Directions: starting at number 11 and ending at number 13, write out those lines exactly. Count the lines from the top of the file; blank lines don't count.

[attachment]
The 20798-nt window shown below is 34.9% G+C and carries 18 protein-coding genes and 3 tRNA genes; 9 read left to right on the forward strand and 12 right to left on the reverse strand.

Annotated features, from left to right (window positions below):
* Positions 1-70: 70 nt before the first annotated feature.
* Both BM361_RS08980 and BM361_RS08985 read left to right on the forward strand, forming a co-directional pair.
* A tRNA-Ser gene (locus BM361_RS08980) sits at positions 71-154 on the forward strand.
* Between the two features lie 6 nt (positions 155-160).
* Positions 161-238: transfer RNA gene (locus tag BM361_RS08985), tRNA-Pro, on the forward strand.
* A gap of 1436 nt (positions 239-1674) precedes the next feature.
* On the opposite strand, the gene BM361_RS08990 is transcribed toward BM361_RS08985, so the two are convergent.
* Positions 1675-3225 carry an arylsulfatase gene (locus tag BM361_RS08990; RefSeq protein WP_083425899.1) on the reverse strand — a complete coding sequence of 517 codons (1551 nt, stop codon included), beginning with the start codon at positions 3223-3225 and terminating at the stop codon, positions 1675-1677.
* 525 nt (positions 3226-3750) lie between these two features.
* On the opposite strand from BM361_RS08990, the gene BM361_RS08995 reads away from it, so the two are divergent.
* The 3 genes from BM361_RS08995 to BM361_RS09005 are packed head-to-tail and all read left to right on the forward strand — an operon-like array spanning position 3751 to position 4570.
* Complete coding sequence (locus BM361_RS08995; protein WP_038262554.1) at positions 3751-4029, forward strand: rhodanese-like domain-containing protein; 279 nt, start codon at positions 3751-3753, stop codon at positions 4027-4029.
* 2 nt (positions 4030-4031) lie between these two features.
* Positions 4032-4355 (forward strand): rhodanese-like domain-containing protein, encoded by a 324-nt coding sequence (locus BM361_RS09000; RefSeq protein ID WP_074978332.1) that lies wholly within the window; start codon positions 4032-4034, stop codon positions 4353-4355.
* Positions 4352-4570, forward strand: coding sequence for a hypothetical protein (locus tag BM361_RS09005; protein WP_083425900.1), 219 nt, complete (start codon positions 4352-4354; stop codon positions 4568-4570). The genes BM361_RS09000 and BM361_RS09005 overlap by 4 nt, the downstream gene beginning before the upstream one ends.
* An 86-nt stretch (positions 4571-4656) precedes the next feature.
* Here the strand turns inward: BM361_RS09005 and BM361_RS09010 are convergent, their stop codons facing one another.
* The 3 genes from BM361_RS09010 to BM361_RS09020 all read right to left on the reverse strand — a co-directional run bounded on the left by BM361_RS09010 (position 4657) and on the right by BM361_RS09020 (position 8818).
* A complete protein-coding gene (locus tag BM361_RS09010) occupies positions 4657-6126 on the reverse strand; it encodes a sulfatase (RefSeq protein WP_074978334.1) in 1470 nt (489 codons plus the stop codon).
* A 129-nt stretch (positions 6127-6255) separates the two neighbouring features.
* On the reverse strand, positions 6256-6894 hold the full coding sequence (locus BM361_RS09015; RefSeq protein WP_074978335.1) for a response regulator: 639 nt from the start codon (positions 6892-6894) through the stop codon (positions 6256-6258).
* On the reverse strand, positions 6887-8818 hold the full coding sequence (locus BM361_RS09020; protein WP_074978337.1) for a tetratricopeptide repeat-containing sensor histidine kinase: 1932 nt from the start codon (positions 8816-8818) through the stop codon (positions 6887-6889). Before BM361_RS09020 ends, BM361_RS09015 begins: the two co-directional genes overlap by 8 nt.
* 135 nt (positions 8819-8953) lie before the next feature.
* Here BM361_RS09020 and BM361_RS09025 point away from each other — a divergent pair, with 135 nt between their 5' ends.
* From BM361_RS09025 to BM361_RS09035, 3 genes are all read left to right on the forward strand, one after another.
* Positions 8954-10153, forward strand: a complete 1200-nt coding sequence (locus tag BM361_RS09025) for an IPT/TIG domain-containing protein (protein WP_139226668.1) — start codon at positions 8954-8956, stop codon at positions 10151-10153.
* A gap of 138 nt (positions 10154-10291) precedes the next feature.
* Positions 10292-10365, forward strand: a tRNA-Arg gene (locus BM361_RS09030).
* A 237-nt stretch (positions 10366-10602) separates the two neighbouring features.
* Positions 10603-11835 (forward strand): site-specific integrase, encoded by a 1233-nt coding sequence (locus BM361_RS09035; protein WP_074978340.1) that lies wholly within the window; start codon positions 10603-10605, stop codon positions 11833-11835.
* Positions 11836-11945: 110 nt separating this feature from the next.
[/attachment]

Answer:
* 525 nt (positions 3226-3750) lie between these two features.
* On the opposite strand from BM361_RS08990, the gene BM361_RS08995 reads away from it, so the two are divergent.
* The 3 genes from BM361_RS08995 to BM361_RS09005 are packed head-to-tail and all read left to right on the forward strand — an operon-like array spanning position 3751 to position 4570.